Tuesday, August 24, 2010

Holy Retro-homophobes, Batman!: A trip down memory lane


The 1960s have clearly seen a renaissance of late. It seems everyone is going mad over Mad Men along with a whole cornucopia of 60's themed media (A Single Man, Pride, A Cloud Over England, Howl). And with this retrospection on the radical age with its sexual revolutions et al., it serves as a good reminder to remember the state of queer rights in the 60s. Mad Men's Sal got the boot last season after coming up against his homosexuality. While painful to watch as a fan of the character it is certainly a wake up call to consider just how closeted a society America was and in some ways continues to be.

Cartoonist and blogger Sam Henderson digs up this pretty in pink treasure titled "My Son, the Daughter." He writes:
This was a book published in 1966, back when the idea of someone being gay was funny in and of itself. I don't know for sure, but Mort Drucker's probably embarrassed by it now.The same publisher also did a couple books of “Fannie Hillman” illustrated by Sergio Aragones to cash in on the Jewish mother schtick of the time. It's weird how the people behind Jewish jokebooks were most likely Jewish while the gay jokebooks were written by people who probably never even met a homosexual.
On one hand My Son, the Daughter is steeped in the running homophobic joke of reviling the sissy. But at the same time, it is in some ways a relief to see the ways in which gay men's lives were open enough to receive this level of layered satire. I'm ambivalent as to hating on the author because in some strange way, I find the book liberating in a strange sense. Check out the full scans at Henderson's blog, The Magic Whistle.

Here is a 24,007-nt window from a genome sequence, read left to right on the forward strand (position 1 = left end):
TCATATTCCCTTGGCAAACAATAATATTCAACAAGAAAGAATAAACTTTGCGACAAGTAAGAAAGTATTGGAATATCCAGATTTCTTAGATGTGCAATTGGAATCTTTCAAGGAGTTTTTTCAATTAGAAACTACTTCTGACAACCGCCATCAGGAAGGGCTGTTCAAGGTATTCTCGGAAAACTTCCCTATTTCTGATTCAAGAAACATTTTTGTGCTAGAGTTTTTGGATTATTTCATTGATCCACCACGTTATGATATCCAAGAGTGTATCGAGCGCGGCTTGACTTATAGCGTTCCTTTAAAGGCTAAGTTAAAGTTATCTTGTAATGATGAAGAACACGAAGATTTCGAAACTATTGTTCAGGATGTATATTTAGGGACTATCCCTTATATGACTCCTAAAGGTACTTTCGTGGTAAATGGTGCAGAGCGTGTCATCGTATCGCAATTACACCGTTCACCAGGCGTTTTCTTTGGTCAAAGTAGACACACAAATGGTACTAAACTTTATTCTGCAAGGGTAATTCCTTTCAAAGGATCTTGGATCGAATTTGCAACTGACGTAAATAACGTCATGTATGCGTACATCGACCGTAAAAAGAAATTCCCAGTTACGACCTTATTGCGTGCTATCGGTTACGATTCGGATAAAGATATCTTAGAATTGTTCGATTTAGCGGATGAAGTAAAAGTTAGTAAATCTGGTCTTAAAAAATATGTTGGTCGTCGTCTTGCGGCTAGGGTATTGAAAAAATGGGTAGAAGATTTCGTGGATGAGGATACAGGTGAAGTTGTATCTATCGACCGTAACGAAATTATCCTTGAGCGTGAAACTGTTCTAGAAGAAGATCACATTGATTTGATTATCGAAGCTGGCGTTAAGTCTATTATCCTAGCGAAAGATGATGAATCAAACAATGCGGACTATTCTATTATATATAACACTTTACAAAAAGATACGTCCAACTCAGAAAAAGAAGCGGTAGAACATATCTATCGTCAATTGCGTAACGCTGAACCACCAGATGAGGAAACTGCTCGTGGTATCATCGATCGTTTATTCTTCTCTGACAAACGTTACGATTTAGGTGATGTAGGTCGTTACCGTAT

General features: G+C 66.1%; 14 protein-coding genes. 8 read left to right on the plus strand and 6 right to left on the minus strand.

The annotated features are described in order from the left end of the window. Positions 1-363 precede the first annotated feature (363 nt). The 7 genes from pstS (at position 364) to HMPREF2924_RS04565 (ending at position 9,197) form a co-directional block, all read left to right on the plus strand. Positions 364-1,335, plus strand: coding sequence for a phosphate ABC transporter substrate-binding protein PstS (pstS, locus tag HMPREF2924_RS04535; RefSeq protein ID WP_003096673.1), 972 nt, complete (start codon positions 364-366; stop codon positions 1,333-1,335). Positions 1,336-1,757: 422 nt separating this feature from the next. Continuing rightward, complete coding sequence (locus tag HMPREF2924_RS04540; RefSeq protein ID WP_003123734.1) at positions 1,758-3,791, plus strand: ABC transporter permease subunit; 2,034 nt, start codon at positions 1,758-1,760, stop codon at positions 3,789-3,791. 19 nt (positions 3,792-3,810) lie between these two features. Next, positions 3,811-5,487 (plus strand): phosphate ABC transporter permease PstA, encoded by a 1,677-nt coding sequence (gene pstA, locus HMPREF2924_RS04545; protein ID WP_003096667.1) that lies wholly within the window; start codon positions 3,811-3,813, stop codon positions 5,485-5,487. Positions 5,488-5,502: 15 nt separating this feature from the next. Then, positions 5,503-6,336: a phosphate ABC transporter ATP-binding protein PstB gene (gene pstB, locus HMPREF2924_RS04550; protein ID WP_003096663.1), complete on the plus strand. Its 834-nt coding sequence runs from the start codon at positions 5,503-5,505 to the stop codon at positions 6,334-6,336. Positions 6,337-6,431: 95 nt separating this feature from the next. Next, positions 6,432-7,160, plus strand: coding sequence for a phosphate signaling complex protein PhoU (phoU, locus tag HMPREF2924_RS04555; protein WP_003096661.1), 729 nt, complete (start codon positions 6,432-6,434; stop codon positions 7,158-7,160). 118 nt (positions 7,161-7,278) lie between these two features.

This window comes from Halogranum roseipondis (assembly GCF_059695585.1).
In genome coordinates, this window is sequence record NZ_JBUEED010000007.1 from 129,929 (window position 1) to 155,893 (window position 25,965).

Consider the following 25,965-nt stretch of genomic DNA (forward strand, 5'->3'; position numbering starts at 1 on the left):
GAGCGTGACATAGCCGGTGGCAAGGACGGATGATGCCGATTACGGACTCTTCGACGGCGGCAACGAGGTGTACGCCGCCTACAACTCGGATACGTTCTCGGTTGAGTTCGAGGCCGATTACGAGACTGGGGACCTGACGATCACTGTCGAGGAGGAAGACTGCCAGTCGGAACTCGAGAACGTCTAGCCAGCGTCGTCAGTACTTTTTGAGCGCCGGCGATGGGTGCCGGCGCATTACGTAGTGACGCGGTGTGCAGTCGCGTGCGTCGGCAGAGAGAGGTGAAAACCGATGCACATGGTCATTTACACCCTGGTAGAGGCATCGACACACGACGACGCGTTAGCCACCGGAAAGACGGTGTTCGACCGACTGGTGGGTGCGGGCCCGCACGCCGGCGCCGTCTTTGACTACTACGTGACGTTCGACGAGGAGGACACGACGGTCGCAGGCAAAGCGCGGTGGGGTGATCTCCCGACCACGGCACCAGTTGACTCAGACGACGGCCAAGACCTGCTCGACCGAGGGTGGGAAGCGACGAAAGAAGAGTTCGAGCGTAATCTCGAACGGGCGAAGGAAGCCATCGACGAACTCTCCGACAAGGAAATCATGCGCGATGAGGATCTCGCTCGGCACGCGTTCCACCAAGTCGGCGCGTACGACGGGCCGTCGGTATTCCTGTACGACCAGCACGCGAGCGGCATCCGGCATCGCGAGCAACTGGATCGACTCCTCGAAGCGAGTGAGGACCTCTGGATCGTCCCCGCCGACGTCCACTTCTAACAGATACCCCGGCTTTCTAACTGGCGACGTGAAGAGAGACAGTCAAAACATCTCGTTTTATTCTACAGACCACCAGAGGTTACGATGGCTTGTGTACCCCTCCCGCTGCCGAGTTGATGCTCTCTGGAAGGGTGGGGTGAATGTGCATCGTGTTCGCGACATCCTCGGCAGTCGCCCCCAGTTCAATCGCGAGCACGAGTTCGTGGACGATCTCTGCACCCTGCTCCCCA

2 betches:

Vrylakos said...

I really liked following Sal's story. An interesting window into how things were back then - well, through the lens of TV to be sure.

I was sort of shocked that he has not been mentioned at all. Last I recall her was in the Village, and called his wife - apparently ashamed to go back home yet also circling the fringe of 60's gay culture.

I'm hopeful there'll be some cameo or brief mention at some point...

Also, the rest of your article was good. Sorry I am hung up on the Mad Men reference.

Kuhnsy said...

I find the book awesome! Besides the gender confusion in the first two panels, this book doesn't come across as homophobic to me. Sure the humor is that he's doing things only girls do, is sex-focused, and is his mother, but along the way they show him entering into an LTR with a fine young gentleman, they show his feelings being reciprocated by a vast array of traditionally masculine men, and no where does his homosexuality warrant an attack from the other characters. Plus, they show him doing EVERYTHING a girl might be depicted doing, including super sexual stuff that people would be scared of publishing today. To me this book comes across as misogynistic when it devalues traditionally "female" work/behavior in the context of it being performed/done by (gay) men.

Post a Comment